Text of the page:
---- — By MARK HEINIG
Should licensed gun owners be allowed to take their weapons on to school parking lots if they keep them out of sight in a car’s locked glove box? The General Assembly said yes, despite the objections of school personnel and many other folks. Senate Bill 229 is now on Gov. Pence’s desk awaiting his signature or his veto. It won’t be an easy choice. He is bound to encounter opposition either way.
Whatever he decides probably won’t permanently resolve the issue. As an educator, I oppose allowing guns on school property in any way, at any time, by anyone who doesn’t have a badge as well as a gun. I realize the National Rifle Association supports this bill and could continue working for it if it fails now. I agree the NRA has a legitimate interest in protecting our right to bear arms. However, I don’t think we should cherish that right more than the safety of our children.
SB 229 is supposed to protect me from a felony charge if I forget I have a gun in my car on school property. How could I ever forget something like that? I have yet to meet a gun owner who has misplaced the weapon and can’t find it. It’s not like losing your car keys. If you own a gun, you know where it is! If you don’t, you have no business owning it in the first place.
SB 229 can endanger our kids, teachers and parents. There is no foolproof way to conceal a gun in an automobile glove box. Somebody besides the gun owner inevitably finds out about it. I love working with teenagers, but they don’t always use good judgment.
Unless you work for Brinks or Garda, you probably don’t drive an armored car. How difficult would it be for a thrill-seeking adolescent to break into your vehicle, force your glove box open and take your gun? If that happens, you lose control of the weapon. The young thief may use it to shoot you, a teacher, a parent or — God forbid — another teenager. I have had to attend far too many teenage funerals during my career. I don’t need any more of them!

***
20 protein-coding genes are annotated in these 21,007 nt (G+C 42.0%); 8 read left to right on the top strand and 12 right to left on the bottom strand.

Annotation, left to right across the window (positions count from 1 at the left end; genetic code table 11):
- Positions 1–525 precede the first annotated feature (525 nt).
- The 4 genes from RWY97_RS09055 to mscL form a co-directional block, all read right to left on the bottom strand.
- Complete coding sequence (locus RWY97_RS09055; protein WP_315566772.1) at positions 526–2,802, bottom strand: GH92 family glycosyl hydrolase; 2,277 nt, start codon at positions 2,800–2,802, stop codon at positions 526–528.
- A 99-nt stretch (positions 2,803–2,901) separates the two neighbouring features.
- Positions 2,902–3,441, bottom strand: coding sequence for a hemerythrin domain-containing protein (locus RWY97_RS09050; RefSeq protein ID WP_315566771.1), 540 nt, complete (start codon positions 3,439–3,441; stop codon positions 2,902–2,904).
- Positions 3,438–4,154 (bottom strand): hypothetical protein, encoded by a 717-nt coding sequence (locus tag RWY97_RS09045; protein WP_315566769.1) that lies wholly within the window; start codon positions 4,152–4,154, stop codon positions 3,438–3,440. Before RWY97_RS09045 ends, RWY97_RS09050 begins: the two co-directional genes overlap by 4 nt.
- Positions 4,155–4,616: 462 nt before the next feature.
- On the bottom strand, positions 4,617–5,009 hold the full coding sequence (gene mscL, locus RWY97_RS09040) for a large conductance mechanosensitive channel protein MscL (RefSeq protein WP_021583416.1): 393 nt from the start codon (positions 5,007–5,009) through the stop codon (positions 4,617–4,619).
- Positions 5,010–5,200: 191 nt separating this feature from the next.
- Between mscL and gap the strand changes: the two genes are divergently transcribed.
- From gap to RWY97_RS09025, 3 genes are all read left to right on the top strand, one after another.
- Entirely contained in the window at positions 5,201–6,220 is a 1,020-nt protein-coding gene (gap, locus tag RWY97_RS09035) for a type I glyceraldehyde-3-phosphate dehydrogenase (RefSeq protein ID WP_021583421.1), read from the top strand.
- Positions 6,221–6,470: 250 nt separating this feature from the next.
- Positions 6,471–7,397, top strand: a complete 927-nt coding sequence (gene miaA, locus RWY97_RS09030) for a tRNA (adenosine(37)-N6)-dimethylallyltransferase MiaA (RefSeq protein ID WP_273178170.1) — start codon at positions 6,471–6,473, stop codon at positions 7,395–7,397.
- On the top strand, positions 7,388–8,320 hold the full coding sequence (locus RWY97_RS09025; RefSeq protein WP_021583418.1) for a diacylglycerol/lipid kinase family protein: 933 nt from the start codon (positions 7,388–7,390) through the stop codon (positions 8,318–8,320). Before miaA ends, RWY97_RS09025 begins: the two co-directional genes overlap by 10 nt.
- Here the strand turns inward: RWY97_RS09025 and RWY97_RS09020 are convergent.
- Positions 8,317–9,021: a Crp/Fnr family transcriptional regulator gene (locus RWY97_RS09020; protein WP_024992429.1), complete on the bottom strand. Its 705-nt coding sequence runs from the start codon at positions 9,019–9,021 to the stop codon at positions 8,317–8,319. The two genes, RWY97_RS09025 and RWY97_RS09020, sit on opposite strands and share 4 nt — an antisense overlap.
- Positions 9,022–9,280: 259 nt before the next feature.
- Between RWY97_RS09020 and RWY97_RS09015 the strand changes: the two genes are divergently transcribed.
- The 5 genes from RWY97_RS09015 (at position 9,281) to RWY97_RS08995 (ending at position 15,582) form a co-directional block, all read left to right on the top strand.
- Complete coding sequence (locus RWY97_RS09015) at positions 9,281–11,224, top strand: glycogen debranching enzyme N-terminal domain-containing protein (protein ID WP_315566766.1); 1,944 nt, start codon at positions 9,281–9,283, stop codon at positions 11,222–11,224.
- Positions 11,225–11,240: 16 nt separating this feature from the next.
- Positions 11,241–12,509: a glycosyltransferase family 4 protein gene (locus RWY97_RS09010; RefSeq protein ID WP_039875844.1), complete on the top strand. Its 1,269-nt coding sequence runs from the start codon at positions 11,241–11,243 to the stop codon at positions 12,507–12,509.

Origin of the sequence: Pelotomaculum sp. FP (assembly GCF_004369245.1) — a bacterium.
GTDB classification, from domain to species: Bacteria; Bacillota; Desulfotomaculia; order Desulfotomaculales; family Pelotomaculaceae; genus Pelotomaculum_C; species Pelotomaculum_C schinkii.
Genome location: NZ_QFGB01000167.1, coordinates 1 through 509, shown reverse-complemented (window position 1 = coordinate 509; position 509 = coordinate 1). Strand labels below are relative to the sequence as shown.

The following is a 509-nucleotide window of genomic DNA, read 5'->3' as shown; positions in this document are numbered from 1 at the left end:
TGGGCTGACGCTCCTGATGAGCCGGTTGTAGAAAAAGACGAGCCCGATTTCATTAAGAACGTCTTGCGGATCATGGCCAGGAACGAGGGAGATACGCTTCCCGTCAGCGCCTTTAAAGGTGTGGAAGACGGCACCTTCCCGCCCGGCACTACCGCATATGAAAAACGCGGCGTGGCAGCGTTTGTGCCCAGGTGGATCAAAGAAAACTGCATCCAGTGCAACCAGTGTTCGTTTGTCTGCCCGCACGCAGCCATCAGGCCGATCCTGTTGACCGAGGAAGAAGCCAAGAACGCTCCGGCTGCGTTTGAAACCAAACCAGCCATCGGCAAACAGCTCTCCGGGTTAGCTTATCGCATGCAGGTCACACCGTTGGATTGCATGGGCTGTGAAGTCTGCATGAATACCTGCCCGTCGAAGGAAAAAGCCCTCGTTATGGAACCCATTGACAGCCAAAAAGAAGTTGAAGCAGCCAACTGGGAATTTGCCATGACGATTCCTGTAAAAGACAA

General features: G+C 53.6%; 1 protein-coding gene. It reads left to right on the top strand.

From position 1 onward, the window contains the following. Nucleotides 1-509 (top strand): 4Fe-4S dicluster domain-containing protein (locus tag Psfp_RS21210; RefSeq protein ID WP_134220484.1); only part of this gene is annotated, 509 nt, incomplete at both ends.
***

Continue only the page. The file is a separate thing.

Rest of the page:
If SB 229 becomes law, schools could be forced to impose much stricter security measures. I taught in one school out-of-state where security was a lot tighter than it usually is here. There was only one access point, and everyone was electronically screened under the supervision of a deputy sheriff. I felt like I was boarding an international flight instead of simply entering a school to teach there.
Nobody wants that much security, but we also don’t want to expose kids to unnecessary dangers. As a principal, I didn’t want to endanger my teachers and other staff members, either. I seldom met alone with parents or others, if they were likely to become upset. Whenever possible, I included a co-worker or postponed the meeting if one was not available. I encouraged my teachers to do that, too.
Most parents and other adults would never bring a gun to a meeting at school or to a school activity off campus. However, if any one of them loses his temper and happens to have a gun in his car, the situation may escalate beyond the school’s control. How can we identify that potentially angry person in time to prevent a tragedy?
Unfortunately, we can’t always do that. Sometimes our only reasonable option is to err on the side of caution and treat everyone as a possible threat. That adds a lot of stress to communication between parents, students and teachers. Stress can inhibit the development of trust. Often, the first step in helping troubled students is getting them to trust their teachers and parents.
Personally, I don’t own a gun and I don’t want one. Yet I respect the right of law-abiding adults with gun permits to possess guns and carry them. However, no one is entitled to do that when it could hurt somebody’s child. As the old saying goes, one guy’s right to swing his fist ends at the tip of the next guy’s nose!
Mark Heinig Jr. of Kokomo is a retired Indiana principal and teacher. Contact him at firstname.lastname@example.org.